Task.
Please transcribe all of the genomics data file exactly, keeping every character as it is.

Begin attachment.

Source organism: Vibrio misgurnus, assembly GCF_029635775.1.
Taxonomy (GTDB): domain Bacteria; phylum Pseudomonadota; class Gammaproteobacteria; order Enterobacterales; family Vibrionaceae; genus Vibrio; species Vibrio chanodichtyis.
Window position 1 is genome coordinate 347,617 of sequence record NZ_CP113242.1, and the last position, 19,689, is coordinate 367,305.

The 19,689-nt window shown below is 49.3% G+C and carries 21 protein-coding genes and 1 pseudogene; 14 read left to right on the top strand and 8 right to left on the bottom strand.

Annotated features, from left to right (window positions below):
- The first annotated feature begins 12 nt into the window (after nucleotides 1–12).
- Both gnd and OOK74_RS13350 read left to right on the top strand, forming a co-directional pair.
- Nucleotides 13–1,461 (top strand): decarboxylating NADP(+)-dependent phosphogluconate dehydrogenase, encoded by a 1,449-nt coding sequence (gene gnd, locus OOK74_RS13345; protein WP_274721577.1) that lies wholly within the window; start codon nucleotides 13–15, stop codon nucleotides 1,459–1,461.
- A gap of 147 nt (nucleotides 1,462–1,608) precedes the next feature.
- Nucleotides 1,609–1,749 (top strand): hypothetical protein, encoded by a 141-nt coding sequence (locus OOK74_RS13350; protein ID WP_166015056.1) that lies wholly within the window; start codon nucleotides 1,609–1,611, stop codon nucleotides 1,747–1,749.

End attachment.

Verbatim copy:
Source organism: Vibrio misgurnus, assembly GCF_029635775.1.
Taxonomy (GTDB): domain Bacteria; phylum Pseudomonadota; class Gammaproteobacteria; order Enterobacterales; family Vibrionaceae; genus Vibrio; species Vibrio chanodichtyis.
Window position 1 is genome coordinate 347,617 of sequence record NZ_CP113242.1, and the last position, 19,689, is coordinate 367,305.

The 19,689-nt window shown below is 49.3% G+C and carries 21 protein-coding genes and 1 pseudogene; 14 read left to right on the top strand and 8 right to left on the bottom strand.

Annotated features, from left to right (window positions below):
- The first annotated feature begins 12 nt into the window (after nucleotides 1–12).
- Both gnd and OOK74_RS13350 read left to right on the top strand, forming a co-directional pair.
- Nucleotides 13–1,461 (top strand): decarboxylating NADP(+)-dependent phosphogluconate dehydrogenase, encoded by a 1,449-nt coding sequence (gene gnd, locus OOK74_RS13345; protein WP_274721577.1) that lies wholly within the window; start codon nucleotides 13–15, stop codon nucleotides 1,459–1,461.
- A gap of 147 nt (nucleotides 1,462–1,608) precedes the next feature.
- Nucleotides 1,609–1,749 (top strand): hypothetical protein, encoded by a 141-nt coding sequence (locus OOK74_RS13350; protein ID WP_166015056.1) that lies wholly within the window; start codon nucleotides 1,609–1,611, stop codon nucleotides 1,747–1,749.